There are expected to be nine billion people on earth by 2050. According to the United Nations Food and Agriculture Organization, the planet must produce 70 percent more food to meet the needs of the increased population. Right now, 795 million people go hungry on a daily basis — we simply don’t have enough arable land and fresh water to feed 2 billion more people without severe environmental impact. How do we meet this challenge?

A crucial part of the answer will come from healthy, abundant oceans. Harvesting wild fish requires no freshwater, produces little carbon dioxide, doesn’t require arable land, and provides healthy protein at a lower cost per pound than beef, chicken, lamb, or pork.

Unfortunately, studies show that irresponsible fishing has reduced many wild fish populations to historically low levels at a moment when the world needs its oceans more than ever. We’re steadily eroding the most sustainable source of animal protein we have, at a huge cost to our oceans and the people who rely on them.

Improved resource management is key

There is, however, a solution. Studies show that by implementing better and duly proven management measures we can potentially increase the global fish yield by up to 15 percent from current levels in a sustainable fashion. If we implement these changes, we can rebuild ocean biodiversity and volume and feed one billion people a healthy seafood meal each day.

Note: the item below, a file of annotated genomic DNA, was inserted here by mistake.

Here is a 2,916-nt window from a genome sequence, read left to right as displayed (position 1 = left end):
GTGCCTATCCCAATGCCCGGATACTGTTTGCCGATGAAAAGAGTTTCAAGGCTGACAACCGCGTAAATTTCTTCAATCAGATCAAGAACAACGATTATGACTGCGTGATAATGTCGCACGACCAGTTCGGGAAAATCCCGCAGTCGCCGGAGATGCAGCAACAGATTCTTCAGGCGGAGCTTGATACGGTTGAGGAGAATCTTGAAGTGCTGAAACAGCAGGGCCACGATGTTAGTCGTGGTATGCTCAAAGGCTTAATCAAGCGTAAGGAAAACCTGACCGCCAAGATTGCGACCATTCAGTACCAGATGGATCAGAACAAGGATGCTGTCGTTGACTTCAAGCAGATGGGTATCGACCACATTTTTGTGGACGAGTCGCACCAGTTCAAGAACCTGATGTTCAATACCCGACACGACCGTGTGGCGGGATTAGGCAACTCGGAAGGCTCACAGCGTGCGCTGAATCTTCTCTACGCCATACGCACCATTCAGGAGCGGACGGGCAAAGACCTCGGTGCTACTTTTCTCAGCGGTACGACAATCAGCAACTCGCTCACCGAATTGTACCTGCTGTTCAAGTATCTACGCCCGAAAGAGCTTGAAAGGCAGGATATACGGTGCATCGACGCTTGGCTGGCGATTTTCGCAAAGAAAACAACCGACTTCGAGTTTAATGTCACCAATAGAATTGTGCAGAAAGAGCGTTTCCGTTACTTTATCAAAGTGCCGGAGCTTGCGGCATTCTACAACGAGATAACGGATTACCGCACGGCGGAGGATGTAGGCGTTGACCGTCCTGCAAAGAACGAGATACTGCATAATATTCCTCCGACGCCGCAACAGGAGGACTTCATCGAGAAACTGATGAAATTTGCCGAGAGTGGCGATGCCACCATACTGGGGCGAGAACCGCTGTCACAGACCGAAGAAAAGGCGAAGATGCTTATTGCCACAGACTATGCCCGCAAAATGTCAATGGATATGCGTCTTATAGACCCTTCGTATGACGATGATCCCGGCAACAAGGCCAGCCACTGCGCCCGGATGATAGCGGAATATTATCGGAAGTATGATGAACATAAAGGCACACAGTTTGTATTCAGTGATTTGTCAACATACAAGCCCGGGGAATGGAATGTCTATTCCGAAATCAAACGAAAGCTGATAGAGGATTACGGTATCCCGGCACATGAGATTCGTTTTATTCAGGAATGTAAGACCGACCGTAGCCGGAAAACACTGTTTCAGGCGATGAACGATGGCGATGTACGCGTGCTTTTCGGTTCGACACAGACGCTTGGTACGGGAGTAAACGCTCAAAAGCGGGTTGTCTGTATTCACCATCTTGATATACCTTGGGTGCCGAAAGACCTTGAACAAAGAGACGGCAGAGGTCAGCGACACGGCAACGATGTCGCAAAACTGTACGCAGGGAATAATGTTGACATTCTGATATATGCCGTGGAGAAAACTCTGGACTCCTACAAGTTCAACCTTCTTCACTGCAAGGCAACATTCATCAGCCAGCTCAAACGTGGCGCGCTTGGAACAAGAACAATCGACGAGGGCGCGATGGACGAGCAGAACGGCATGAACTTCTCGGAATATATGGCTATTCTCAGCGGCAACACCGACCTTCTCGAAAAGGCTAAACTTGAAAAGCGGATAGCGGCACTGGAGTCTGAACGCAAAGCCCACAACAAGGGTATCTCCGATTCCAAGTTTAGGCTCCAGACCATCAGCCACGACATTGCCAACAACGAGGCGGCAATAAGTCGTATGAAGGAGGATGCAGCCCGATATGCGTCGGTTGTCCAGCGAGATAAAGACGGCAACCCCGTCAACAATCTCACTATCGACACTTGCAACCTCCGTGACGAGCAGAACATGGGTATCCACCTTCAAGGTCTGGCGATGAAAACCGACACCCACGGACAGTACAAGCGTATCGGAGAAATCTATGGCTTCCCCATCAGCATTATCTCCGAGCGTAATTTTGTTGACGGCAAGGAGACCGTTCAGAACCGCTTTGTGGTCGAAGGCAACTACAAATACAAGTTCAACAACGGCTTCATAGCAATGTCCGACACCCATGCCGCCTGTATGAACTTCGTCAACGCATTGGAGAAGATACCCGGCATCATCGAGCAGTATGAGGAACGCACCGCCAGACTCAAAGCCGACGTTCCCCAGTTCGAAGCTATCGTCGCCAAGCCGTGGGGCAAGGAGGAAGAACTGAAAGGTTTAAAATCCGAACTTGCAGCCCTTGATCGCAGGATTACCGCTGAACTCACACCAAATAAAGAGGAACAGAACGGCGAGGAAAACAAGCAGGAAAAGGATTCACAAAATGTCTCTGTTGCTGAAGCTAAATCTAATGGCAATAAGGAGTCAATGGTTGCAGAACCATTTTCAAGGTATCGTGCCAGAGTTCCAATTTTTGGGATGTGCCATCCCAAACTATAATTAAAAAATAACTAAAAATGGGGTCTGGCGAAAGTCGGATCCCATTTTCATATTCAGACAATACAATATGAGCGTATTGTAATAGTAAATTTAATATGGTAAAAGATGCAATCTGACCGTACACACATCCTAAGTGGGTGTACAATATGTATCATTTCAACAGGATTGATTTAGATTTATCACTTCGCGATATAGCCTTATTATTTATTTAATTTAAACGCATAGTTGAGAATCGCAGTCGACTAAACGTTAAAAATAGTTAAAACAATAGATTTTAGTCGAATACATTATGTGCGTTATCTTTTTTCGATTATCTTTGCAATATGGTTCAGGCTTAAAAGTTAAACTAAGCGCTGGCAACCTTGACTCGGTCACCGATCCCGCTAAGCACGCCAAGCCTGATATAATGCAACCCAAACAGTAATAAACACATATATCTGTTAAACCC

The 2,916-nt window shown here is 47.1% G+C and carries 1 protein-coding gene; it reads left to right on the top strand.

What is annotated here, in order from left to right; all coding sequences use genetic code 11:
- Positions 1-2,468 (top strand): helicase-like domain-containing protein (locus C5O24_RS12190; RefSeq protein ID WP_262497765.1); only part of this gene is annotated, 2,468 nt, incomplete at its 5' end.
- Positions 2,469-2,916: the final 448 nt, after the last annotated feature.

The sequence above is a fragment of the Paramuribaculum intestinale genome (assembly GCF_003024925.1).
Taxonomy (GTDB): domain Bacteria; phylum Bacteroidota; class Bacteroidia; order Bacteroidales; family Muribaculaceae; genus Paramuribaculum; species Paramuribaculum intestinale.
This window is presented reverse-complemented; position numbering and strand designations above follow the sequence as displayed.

Canada has a critical role to play in the rebuilding of our oceans. We’ve lost 50 percent of the biomass — the sheer total weight — of our marine fish population since 1970. While we’ve stopped many of the worst cases of overfishing, we have not yet invested in the rebuilding of these resources. Many of the collapsed stocks — of which Atlantic cod is the most famous — remain at very low levels, with no rebuilding plan in place. Oceana Canada’s Fishery Audit 2017 revealed that only one third of stocks are considered healthy and 13 percent are in critical condition.

During our expedition with Fisheries and Oceans Canada in August of 2017 we saw a school of Capelin being fed on by Atlantic cod in the American Bank. These photos were captured using a remotely operated vehicle, the ROPOS. Credit: Canadian Scientific Submersible Facility/ROPOS, Oceana Canada and Fisheries and Oceans Canada

If we take action quickly, we can make our oceans more abundant. We have the potential to provide more fish on a sustainable basis. We know what’s needed and there is plenty of evidence to suggest that when we act, marine life recovers. Better management, including stopping overfishing and setting science-based catch limits, reducing bycatch, and protecting habitats will bring our fisheries back.

Canada has the raw material needed to restore the health of our oceans. We have diverse coastal communities, a sophisticated fishing industry, a dedicated community of activists, world-class scientists, and a shared understanding of the importance of the oceans and the impact of mismanagement. With smart decisions, Canada can help save the oceans and feed the world.

Photo Credit: Capelin and Cod American Bank Gulf of St Lawrence